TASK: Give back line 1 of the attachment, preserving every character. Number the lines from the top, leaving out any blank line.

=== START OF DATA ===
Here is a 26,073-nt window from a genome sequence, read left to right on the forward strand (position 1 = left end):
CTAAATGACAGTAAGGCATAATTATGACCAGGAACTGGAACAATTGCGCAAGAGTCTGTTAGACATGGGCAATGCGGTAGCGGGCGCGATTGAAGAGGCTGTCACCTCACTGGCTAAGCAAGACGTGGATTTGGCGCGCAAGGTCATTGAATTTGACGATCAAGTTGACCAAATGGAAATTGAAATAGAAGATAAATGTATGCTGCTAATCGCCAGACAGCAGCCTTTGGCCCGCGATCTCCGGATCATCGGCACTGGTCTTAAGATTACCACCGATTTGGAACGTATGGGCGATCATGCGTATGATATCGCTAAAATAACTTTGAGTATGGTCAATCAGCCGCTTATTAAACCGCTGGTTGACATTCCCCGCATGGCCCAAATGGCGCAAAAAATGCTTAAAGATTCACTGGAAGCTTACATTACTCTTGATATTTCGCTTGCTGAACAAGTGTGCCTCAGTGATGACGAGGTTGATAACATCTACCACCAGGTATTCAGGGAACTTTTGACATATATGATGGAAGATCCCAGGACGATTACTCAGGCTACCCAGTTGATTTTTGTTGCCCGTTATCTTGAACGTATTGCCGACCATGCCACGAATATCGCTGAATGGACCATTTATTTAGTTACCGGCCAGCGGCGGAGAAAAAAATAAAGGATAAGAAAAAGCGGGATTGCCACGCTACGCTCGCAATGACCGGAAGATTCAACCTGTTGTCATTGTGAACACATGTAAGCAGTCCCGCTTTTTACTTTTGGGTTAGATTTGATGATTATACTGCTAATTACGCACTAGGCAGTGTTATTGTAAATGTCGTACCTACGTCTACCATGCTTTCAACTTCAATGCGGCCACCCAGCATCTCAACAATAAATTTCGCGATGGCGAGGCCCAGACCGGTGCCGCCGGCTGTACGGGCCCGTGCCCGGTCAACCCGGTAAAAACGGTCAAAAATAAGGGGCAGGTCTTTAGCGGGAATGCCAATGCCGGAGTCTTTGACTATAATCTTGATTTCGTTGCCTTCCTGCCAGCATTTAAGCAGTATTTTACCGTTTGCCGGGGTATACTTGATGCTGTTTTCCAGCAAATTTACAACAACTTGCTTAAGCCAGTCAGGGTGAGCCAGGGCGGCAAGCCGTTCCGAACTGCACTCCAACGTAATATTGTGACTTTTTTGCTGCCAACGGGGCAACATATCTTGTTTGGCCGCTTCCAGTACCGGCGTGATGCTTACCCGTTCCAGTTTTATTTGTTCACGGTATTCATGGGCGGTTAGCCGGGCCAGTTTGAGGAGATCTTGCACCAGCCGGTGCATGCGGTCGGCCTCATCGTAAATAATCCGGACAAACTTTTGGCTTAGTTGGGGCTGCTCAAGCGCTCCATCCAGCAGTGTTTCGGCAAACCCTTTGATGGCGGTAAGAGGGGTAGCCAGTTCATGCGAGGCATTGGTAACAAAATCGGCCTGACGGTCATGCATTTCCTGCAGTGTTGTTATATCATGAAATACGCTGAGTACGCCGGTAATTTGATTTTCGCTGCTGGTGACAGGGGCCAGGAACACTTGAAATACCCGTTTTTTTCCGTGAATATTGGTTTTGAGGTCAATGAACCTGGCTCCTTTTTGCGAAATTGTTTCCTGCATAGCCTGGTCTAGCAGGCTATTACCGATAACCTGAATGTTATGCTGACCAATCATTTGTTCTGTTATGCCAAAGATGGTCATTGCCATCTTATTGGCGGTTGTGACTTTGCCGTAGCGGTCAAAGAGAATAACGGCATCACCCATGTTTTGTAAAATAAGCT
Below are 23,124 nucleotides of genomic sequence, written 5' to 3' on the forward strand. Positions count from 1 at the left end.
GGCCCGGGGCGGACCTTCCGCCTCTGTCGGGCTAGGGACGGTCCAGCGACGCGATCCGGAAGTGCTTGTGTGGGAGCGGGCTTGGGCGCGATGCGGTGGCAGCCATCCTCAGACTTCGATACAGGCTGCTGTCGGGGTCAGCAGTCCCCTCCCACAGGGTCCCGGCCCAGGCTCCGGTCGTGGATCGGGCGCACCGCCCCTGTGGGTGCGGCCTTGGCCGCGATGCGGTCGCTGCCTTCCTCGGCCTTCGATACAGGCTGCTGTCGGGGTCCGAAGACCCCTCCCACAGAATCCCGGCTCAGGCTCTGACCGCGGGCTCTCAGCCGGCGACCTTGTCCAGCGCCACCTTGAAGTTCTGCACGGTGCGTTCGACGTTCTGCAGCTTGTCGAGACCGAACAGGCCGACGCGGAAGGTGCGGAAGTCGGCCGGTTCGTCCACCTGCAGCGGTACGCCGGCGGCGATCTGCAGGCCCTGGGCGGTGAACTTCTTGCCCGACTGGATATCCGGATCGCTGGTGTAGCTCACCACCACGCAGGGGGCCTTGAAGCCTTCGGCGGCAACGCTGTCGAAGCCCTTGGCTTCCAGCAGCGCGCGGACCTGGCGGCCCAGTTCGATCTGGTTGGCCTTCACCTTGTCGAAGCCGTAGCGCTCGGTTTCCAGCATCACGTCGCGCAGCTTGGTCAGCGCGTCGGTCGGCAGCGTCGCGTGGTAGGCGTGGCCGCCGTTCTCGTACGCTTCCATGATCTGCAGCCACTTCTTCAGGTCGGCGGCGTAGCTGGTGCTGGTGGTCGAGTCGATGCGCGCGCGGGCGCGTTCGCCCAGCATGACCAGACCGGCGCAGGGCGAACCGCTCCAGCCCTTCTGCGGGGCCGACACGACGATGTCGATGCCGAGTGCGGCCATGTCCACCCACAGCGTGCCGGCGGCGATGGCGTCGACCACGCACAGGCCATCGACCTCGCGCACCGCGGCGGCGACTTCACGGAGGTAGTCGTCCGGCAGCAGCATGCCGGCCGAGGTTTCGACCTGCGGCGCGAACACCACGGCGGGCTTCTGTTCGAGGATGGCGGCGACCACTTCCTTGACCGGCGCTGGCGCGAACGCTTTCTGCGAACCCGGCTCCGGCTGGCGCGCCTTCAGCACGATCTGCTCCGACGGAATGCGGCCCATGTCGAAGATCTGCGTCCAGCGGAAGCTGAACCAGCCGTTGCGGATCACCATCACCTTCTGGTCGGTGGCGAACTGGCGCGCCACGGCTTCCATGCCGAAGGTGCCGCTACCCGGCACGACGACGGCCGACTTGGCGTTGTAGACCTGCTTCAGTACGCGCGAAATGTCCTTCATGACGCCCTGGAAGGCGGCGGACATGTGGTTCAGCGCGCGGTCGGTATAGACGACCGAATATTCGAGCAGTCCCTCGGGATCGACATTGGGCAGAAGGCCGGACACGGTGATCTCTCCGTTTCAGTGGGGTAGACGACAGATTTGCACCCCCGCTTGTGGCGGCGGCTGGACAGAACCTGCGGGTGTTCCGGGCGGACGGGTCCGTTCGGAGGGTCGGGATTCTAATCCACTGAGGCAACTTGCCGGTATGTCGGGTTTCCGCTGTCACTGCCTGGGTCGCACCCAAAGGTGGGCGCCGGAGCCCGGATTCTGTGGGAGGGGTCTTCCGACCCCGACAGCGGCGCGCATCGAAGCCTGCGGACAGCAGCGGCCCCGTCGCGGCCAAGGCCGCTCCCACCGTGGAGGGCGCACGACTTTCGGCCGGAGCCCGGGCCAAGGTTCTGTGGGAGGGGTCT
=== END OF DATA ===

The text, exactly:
Here is a 26,073-nt window from a genome sequence, read left to right on the forward strand (position 1 = left end):